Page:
Senators ask feds to investigate employers who ask for Facebook passwords

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Two U.S. senators are asking the Attorney General to investigate claims that employers are asking workers to submit personal Facebook login information as part of the job.

We first heard about this strange new trend last week. Apparently, there are some human resources professionals who ask applicants to hand over Facebook login credentials, including their user names, passwords, and security questions. Others have simply asked workers to log into their Facebook accounts on a company computer to comb through their accounts later, or have asked their workers to add them as a friend on the social network to gain access to their profiles. Many people don’t want to push back against the requests for fear of being fired, or not getting a job they’re seeking.

Facebook on Friday renounced the practices and told employers to knock it off. And now it seems that federal regulators are getting into the mix.

Both senator Chuck Schumer (D-NY) and Richard Blumenthal (D-CT) want to know whether the act of asking (forcing?) employees to submit their social media credentials is a violation of the Stored Communications Act, which gives privacy protection to online communications. The senators are also asking the Attorney General to investigate whether the practice also violates the Computer Fraud and Abuse Act, which prevents unintentional access to information on a computer without approved authorization.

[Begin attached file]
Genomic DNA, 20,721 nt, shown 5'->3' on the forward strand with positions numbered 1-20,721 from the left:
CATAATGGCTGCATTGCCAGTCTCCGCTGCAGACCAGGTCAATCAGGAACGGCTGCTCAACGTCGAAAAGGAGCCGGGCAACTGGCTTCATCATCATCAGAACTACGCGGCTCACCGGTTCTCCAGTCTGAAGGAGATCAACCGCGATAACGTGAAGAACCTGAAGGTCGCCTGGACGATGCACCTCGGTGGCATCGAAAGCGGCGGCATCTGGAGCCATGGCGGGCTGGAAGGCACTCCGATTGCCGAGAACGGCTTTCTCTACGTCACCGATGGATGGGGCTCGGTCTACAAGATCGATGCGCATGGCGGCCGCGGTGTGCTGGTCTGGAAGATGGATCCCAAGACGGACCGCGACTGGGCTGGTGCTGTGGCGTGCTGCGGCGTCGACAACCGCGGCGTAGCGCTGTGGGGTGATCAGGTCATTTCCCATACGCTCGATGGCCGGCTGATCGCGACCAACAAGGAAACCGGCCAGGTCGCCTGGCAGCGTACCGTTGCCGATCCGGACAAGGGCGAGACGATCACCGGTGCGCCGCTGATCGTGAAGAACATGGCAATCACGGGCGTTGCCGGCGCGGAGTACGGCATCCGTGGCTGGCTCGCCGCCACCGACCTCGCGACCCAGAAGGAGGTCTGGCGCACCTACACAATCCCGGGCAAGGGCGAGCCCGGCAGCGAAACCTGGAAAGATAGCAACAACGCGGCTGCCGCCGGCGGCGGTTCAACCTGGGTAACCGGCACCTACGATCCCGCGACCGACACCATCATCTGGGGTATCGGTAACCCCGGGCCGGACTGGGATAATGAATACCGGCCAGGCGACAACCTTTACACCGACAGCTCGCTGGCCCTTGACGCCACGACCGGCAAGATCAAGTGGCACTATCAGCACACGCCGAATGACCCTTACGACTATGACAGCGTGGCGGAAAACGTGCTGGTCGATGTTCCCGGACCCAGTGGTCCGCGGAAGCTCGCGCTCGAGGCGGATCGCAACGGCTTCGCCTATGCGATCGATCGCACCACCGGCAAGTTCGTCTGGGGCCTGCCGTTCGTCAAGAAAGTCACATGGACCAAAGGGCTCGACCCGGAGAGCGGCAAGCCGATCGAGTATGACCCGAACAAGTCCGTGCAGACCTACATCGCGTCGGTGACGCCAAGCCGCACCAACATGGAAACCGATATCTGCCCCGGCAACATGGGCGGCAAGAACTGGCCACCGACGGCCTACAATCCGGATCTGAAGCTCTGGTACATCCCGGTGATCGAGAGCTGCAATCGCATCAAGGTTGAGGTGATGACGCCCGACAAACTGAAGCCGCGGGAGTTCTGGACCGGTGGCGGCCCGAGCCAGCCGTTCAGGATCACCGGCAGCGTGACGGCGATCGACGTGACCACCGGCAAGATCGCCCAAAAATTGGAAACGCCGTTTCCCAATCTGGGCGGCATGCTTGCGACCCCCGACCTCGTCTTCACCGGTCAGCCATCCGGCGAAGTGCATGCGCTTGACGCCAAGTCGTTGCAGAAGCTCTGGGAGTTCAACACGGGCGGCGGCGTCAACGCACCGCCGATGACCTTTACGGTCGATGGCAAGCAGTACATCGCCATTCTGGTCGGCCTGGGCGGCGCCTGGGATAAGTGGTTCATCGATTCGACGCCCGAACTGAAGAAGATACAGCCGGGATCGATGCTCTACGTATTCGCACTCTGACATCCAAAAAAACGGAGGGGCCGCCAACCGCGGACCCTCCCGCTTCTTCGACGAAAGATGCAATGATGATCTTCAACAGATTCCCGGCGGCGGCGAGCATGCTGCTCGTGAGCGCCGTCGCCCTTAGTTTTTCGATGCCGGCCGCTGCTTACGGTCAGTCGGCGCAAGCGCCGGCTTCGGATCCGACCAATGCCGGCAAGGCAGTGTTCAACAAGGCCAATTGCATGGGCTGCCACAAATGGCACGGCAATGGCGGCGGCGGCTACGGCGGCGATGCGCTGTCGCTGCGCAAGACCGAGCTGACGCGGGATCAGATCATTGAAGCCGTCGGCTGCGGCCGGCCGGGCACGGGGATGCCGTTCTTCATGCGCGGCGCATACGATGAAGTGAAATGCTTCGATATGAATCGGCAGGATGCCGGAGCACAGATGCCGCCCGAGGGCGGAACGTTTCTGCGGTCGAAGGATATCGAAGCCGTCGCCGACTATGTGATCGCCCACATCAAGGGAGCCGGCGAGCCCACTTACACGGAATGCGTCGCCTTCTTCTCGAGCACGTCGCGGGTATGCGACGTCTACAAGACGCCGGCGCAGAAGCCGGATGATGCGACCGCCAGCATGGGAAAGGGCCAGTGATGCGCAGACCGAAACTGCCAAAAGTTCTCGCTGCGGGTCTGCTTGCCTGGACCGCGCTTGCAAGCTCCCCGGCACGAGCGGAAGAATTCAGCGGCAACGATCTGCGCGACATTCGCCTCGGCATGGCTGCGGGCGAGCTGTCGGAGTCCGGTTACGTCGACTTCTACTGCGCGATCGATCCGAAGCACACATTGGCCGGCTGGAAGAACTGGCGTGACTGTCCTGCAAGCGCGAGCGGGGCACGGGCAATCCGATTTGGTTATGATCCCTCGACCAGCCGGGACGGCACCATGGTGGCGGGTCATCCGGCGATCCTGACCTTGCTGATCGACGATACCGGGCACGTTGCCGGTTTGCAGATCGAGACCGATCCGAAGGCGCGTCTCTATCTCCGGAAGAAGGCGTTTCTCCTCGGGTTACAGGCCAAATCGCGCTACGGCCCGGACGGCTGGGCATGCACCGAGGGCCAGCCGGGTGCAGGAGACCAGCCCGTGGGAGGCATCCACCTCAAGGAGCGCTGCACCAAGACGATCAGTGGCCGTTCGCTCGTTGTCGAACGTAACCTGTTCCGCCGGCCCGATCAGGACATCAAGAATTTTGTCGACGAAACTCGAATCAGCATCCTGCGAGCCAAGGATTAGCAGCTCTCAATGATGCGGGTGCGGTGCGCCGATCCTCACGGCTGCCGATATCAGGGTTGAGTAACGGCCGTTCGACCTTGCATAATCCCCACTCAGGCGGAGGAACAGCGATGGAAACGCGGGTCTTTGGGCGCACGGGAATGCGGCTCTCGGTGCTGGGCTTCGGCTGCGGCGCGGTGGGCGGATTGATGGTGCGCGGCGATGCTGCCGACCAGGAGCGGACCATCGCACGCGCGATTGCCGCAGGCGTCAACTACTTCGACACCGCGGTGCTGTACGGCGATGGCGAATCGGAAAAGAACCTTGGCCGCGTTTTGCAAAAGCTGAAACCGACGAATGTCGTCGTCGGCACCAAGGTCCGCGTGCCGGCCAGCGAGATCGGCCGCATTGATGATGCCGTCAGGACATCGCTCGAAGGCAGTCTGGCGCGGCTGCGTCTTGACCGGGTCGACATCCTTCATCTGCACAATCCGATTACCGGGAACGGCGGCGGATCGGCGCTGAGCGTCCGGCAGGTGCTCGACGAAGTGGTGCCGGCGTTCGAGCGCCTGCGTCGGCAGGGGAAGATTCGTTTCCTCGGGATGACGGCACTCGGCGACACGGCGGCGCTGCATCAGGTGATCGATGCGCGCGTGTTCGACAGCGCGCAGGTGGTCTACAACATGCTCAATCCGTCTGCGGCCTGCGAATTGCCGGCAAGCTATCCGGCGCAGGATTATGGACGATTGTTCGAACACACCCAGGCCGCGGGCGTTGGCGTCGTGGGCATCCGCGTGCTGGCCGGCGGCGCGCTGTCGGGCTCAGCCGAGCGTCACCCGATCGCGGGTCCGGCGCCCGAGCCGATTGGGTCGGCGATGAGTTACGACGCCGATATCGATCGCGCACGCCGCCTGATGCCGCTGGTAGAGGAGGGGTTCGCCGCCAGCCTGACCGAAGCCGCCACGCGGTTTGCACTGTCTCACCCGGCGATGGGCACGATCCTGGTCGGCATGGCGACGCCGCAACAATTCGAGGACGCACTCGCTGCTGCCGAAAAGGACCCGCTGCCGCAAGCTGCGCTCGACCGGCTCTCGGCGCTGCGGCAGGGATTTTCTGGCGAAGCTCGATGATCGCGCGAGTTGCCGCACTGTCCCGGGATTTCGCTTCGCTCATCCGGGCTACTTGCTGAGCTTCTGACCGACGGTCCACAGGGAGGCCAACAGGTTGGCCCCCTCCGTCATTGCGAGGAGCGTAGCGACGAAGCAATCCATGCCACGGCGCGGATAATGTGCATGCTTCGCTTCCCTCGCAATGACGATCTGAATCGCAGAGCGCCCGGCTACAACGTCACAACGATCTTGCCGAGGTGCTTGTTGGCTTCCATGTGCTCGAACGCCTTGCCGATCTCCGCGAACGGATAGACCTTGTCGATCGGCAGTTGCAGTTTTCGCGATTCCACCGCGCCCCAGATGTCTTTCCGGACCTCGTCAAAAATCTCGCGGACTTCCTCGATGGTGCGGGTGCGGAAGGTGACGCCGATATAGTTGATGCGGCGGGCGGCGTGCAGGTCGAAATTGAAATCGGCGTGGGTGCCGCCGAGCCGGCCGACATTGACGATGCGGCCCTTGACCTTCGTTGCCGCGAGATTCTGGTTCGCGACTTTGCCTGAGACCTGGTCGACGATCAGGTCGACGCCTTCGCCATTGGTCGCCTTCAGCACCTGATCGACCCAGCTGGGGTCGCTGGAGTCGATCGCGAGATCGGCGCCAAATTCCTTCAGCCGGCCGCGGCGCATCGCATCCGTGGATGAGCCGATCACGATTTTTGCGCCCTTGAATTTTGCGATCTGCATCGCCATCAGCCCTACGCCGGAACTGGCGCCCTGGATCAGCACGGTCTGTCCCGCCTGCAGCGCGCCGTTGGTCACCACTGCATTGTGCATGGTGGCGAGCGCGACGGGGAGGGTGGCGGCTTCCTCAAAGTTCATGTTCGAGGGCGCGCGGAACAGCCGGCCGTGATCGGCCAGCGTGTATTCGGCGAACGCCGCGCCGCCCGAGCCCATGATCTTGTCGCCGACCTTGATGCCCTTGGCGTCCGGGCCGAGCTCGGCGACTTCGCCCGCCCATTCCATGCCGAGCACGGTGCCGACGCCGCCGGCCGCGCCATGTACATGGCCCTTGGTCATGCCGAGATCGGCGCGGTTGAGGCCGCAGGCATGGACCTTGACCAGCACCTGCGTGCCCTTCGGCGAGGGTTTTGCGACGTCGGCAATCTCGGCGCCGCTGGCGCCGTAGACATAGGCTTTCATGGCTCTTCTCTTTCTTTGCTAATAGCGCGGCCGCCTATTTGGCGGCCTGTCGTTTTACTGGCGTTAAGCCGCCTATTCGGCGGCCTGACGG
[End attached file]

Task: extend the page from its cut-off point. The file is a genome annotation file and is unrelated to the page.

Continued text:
Since Facebook deems the practice of employers obtaining their workers’ login credentials as a violation of its terms of service, it’s very possible that it is violating at least one of the acts.

“In an age where more and more of our personal information — and our private social interactions — are online, it is vital that all individuals be allowed to determine for themselves what personal information they want to make public and protect personal information from their would-be employers,” Schumer said in a statement to the Associated Press. “This is especially important during the job-seeking process, when all the power is on one side of the fence.”


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